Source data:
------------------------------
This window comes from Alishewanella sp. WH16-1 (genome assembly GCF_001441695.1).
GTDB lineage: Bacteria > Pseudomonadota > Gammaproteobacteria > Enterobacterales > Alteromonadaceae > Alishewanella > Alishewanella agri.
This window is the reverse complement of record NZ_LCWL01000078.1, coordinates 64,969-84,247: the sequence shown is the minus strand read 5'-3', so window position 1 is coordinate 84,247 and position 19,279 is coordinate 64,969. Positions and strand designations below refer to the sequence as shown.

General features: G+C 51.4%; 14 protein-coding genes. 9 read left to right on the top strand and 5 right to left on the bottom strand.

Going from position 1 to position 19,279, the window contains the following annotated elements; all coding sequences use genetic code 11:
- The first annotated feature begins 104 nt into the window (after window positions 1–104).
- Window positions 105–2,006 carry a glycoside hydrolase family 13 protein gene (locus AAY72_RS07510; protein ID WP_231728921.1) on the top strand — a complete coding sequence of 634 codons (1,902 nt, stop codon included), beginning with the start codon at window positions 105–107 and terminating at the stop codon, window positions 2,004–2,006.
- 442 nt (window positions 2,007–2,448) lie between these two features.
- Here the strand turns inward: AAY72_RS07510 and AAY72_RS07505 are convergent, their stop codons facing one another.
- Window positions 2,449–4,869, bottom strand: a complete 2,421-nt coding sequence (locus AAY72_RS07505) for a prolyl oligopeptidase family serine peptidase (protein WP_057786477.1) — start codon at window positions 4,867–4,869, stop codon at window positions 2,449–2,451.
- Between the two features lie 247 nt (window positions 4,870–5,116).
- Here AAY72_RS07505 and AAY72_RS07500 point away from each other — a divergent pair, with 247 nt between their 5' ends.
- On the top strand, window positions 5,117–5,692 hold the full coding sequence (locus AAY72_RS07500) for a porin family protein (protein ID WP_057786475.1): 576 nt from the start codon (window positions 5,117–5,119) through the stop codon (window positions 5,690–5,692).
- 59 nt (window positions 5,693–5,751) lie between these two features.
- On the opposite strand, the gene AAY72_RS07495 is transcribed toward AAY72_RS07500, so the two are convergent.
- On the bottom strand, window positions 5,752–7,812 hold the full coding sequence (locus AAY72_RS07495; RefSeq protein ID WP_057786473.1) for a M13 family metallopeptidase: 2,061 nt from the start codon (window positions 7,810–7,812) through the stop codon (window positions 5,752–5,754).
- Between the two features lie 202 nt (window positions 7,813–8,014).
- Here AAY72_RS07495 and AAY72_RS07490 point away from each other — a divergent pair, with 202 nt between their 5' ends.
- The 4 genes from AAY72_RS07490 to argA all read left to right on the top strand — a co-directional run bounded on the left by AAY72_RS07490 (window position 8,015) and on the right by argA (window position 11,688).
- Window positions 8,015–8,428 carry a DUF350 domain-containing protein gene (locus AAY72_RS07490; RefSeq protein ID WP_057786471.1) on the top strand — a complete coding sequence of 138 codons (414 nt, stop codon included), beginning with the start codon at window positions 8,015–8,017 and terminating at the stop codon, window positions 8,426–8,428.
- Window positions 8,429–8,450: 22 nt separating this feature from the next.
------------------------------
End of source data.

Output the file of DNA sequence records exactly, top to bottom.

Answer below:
This window comes from Alishewanella sp. WH16-1 (genome assembly GCF_001441695.1).
GTDB lineage: Bacteria > Pseudomonadota > Gammaproteobacteria > Enterobacterales > Alteromonadaceae > Alishewanella > Alishewanella agri.
This window is the reverse complement of record NZ_LCWL01000078.1, coordinates 64,969-84,247: the sequence shown is the minus strand read 5'-3', so window position 1 is coordinate 84,247 and position 19,279 is coordinate 64,969. Positions and strand designations below refer to the sequence as shown.

General features: G+C 51.4%; 14 protein-coding genes. 9 read left to right on the top strand and 5 right to left on the bottom strand.

Going from position 1 to position 19,279, the window contains the following annotated elements; all coding sequences use genetic code 11:
- The first annotated feature begins 104 nt into the window (after window positions 1–104).
- Window positions 105–2,006 carry a glycoside hydrolase family 13 protein gene (locus AAY72_RS07510; protein ID WP_231728921.1) on the top strand — a complete coding sequence of 634 codons (1,902 nt, stop codon included), beginning with the start codon at window positions 105–107 and terminating at the stop codon, window positions 2,004–2,006.
- 442 nt (window positions 2,007–2,448) lie between these two features.
- Here the strand turns inward: AAY72_RS07510 and AAY72_RS07505 are convergent, their stop codons facing one another.
- Window positions 2,449–4,869, bottom strand: a complete 2,421-nt coding sequence (locus AAY72_RS07505) for a prolyl oligopeptidase family serine peptidase (protein WP_057786477.1) — start codon at window positions 4,867–4,869, stop codon at window positions 2,449–2,451.
- Between the two features lie 247 nt (window positions 4,870–5,116).
- Here AAY72_RS07505 and AAY72_RS07500 point away from each other — a divergent pair, with 247 nt between their 5' ends.
- On the top strand, window positions 5,117–5,692 hold the full coding sequence (locus AAY72_RS07500) for a porin family protein (protein ID WP_057786475.1): 576 nt from the start codon (window positions 5,117–5,119) through the stop codon (window positions 5,690–5,692).
- 59 nt (window positions 5,693–5,751) lie between these two features.
- On the opposite strand, the gene AAY72_RS07495 is transcribed toward AAY72_RS07500, so the two are convergent.
- On the bottom strand, window positions 5,752–7,812 hold the full coding sequence (locus AAY72_RS07495; RefSeq protein ID WP_057786473.1) for a M13 family metallopeptidase: 2,061 nt from the start codon (window positions 7,810–7,812) through the stop codon (window positions 5,752–5,754).
- Between the two features lie 202 nt (window positions 7,813–8,014).
- Here AAY72_RS07495 and AAY72_RS07490 point away from each other — a divergent pair, with 202 nt between their 5' ends.
- The 4 genes from AAY72_RS07490 to argA all read left to right on the top strand — a co-directional run bounded on the left by AAY72_RS07490 (window position 8,015) and on the right by argA (window position 11,688).
- Window positions 8,015–8,428 carry a DUF350 domain-containing protein gene (locus AAY72_RS07490; RefSeq protein ID WP_057786471.1) on the top strand — a complete coding sequence of 138 codons (414 nt, stop codon included), beginning with the start codon at window positions 8,015–8,017 and terminating at the stop codon, window positions 8,426–8,428.
- Window positions 8,429–8,450: 22 nt separating this feature from the next.